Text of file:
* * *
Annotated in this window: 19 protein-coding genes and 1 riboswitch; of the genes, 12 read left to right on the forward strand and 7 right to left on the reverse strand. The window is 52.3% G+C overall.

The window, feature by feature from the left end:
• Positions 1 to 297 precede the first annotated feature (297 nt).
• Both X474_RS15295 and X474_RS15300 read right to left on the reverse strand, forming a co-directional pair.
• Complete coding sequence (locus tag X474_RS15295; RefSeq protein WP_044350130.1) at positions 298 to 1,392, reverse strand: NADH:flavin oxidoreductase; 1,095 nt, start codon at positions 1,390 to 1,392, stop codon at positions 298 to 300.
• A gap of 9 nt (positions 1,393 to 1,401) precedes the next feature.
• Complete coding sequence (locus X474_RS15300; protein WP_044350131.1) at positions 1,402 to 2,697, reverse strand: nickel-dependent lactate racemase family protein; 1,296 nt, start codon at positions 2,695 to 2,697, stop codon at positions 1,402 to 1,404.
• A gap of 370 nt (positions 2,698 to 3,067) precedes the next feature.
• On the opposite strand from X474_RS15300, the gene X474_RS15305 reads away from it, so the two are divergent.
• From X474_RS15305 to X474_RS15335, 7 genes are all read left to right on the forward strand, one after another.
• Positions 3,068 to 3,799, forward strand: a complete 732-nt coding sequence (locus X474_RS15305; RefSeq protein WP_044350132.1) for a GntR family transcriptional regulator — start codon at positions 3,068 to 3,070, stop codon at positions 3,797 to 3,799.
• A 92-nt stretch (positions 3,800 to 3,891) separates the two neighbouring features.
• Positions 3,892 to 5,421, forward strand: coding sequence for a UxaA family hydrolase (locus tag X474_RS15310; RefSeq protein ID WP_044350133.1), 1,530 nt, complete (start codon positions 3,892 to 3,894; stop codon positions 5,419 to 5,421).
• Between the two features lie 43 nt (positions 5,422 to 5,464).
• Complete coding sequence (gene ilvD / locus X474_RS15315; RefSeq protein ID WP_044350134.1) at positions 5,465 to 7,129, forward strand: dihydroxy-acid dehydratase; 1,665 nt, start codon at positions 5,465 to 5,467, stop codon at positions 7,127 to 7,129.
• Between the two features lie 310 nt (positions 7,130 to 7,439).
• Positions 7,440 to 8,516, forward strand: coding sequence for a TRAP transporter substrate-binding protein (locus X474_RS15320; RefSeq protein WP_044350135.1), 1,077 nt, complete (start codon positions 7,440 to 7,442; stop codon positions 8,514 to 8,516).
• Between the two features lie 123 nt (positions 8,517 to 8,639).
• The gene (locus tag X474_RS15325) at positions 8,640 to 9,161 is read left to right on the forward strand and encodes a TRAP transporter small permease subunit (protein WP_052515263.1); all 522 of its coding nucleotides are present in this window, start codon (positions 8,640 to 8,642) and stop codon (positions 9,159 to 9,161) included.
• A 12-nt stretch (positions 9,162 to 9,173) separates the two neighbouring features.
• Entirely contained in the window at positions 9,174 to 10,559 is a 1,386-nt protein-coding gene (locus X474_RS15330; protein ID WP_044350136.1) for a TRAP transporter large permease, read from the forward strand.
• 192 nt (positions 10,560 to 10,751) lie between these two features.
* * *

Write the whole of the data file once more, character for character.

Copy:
Annotated in this window: 19 protein-coding genes and 1 riboswitch; of the genes, 12 read left to right on the forward strand and 7 right to left on the reverse strand. The window is 52.3% G+C overall.

The window, feature by feature from the left end:
• Positions 1 to 297 precede the first annotated feature (297 nt).
• Both X474_RS15295 and X474_RS15300 read right to left on the reverse strand, forming a co-directional pair.
• Complete coding sequence (locus tag X474_RS15295; RefSeq protein WP_044350130.1) at positions 298 to 1,392, reverse strand: NADH:flavin oxidoreductase; 1,095 nt, start codon at positions 1,390 to 1,392, stop codon at positions 298 to 300.
• A gap of 9 nt (positions 1,393 to 1,401) precedes the next feature.
• Complete coding sequence (locus X474_RS15300; protein WP_044350131.1) at positions 1,402 to 2,697, reverse strand: nickel-dependent lactate racemase family protein; 1,296 nt, start codon at positions 2,695 to 2,697, stop codon at positions 1,402 to 1,404.
• A gap of 370 nt (positions 2,698 to 3,067) precedes the next feature.
• On the opposite strand from X474_RS15300, the gene X474_RS15305 reads away from it, so the two are divergent.
• From X474_RS15305 to X474_RS15335, 7 genes are all read left to right on the forward strand, one after another.
• Positions 3,068 to 3,799, forward strand: a complete 732-nt coding sequence (locus X474_RS15305; RefSeq protein WP_044350132.1) for a GntR family transcriptional regulator — start codon at positions 3,068 to 3,070, stop codon at positions 3,797 to 3,799.
• A 92-nt stretch (positions 3,800 to 3,891) separates the two neighbouring features.
• Positions 3,892 to 5,421, forward strand: coding sequence for a UxaA family hydrolase (locus tag X474_RS15310; RefSeq protein ID WP_044350133.1), 1,530 nt, complete (start codon positions 3,892 to 3,894; stop codon positions 5,419 to 5,421).
• Between the two features lie 43 nt (positions 5,422 to 5,464).
• Complete coding sequence (gene ilvD / locus X474_RS15315; RefSeq protein ID WP_044350134.1) at positions 5,465 to 7,129, forward strand: dihydroxy-acid dehydratase; 1,665 nt, start codon at positions 5,465 to 5,467, stop codon at positions 7,127 to 7,129.
• Between the two features lie 310 nt (positions 7,130 to 7,439).
• Positions 7,440 to 8,516, forward strand: coding sequence for a TRAP transporter substrate-binding protein (locus X474_RS15320; RefSeq protein WP_044350135.1), 1,077 nt, complete (start codon positions 7,440 to 7,442; stop codon positions 8,514 to 8,516).
• Between the two features lie 123 nt (positions 8,517 to 8,639).
• The gene (locus tag X474_RS15325) at positions 8,640 to 9,161 is read left to right on the forward strand and encodes a TRAP transporter small permease subunit (protein WP_052515263.1); all 522 of its coding nucleotides are present in this window, start codon (positions 8,640 to 8,642) and stop codon (positions 9,159 to 9,161) included.
• A 12-nt stretch (positions 9,162 to 9,173) separates the two neighbouring features.
• Entirely contained in the window at positions 9,174 to 10,559 is a 1,386-nt protein-coding gene (locus X474_RS15330; protein ID WP_044350136.1) for a TRAP transporter large permease, read from the forward strand.
• 192 nt (positions 10,560 to 10,751) lie between these two features.